January 29, 2001
The Water Crisis!
Following On Heels
of The Energy Fiasco
By Howard Hobbs Ph.D. Valley Press
The California Legislative Analyst's Office is calling on the State
Legislature to address water problems in the state's Sacramento Delta
area. The Legislature established the Environmental Water Account
last month with the objective of acquiring water for endangered
species protection and recovery and to hold this water in reserve
to use when endangered species need it most.
The goal is to reduce the likelihood
of fishery agencies placing new restrictions on the operations of
state and federal water projects that could reduce water deliveries
to agricultural and urban users.
The EWA program concept, and a number of important
policy and operational issues remain unresolved, however. Until these
problems have been resolved, it is premature to establish the program.
The costs and benefits of and the program's impacts on the water transfer
market and groundwater resources. The appropriate state role in EWA,
particularly in terms of funding. Operational issues including governance,
acquisition and use of water by EWA, and scientific review.
The Editors of the Clovis Free Press
recommend that the Legislature hold oversight hearings to evaluate
the proposal for EWA. If the Legislature approves the concept, we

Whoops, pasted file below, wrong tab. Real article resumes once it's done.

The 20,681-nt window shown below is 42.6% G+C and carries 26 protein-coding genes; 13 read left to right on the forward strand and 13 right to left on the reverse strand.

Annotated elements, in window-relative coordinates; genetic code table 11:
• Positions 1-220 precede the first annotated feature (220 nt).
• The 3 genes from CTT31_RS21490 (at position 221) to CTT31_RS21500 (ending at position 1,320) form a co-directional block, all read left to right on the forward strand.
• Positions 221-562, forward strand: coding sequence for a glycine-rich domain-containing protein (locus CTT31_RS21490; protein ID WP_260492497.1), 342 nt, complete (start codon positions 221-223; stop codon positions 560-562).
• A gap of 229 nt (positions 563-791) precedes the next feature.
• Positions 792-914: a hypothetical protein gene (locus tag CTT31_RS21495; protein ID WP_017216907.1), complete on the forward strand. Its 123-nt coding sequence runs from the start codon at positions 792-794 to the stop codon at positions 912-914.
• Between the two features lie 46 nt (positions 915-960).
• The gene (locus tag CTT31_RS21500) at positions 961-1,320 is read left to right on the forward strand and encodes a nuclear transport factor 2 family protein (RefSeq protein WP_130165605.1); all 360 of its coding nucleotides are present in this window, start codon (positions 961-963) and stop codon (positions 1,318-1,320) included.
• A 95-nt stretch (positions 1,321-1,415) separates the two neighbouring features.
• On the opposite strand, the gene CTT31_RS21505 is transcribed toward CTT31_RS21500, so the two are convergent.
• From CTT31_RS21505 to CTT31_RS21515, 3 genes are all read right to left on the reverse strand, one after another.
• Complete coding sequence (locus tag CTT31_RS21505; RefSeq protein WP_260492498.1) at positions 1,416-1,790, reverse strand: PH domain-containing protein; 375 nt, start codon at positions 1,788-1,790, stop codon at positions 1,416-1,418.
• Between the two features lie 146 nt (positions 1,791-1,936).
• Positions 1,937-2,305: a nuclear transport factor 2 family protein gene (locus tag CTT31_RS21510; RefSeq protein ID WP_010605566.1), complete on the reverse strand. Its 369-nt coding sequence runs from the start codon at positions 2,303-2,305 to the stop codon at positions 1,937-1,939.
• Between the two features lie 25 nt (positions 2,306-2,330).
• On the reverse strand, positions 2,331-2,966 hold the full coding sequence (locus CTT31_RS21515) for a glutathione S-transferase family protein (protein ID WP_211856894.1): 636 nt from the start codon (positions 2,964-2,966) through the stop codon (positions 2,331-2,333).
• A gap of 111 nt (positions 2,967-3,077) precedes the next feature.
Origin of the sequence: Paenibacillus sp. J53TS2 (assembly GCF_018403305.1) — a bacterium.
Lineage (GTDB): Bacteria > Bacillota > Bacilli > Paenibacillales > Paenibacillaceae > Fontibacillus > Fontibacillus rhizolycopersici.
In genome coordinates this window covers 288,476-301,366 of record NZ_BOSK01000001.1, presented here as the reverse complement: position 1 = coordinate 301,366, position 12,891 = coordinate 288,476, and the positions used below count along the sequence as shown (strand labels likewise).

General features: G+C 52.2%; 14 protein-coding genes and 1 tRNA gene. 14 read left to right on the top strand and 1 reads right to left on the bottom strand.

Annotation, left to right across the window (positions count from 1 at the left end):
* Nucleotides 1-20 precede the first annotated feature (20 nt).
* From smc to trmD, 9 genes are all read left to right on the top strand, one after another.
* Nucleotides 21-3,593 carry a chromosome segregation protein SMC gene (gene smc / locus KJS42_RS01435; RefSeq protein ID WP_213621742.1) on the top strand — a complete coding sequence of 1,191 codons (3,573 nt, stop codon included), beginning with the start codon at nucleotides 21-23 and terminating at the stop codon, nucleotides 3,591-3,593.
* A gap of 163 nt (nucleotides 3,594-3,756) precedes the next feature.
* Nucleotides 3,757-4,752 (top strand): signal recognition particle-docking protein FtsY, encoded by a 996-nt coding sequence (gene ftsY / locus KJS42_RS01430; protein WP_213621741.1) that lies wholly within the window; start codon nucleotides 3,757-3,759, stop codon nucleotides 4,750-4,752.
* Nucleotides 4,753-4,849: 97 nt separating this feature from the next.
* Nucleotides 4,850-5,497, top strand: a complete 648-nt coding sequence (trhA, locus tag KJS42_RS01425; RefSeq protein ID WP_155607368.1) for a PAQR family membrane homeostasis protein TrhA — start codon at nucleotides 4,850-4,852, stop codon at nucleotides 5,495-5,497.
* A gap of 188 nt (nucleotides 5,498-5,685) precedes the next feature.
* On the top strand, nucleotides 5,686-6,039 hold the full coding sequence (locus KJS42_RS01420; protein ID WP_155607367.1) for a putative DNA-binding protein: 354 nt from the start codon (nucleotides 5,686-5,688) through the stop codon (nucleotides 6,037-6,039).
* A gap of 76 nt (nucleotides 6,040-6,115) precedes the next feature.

recommend that legislation be enacted to create the program and to
specify how the program will be governed, funded, operated, and held
Funding should be governed by the "beneficiary
pays" principle; the Legislature may also wish to consider enacting
a tax credit to encourage donations of water to the account. In addition,
statute should require scientific peer review of EWA as well as monitoring
of the program's impacts.
In order to facilitate the transfer of water
for EWA purposes, we recommend that the state's water transfer laws
be clarified and updated. Water Problems in the Bay-delta Over the
years, a number of interrelated water problems have developed in the
San Joaquin Delta Estuary.
These problems include deteriorating wetland
water quality, declining fish and wildlife populations, eroding levees,
and uncertain and unreliable water supplies.
To address these problems, a collaborative
state-federal process called the Bay-Delta Program was formed.
As one of its many proposed solutions to Bay-Delta water problems,
it recently began to implement a program referred to as the "Environmental
Water Account" (EWA).
. The Bay-Delta is a 700 square-mile region
of waterways, sloughs, and islands where the San Francisco Bay meets
the state's two largest rivers Sacramento River and San Joaquin
The Bay-Delta serves a number of important
purposes, each of which depends on the quantity and quality of water
in the area. Specifically, the Bay-Delta supplies some or all of the
water needs for two-thirds of the state's homes and businesses and
over 7 million acres of agricultural land. Water moves through the
Bay-Delta's system of canals and channels, and is transported to cities
and farms in the Bay Area, the San Joaquin Valley, and most of Southern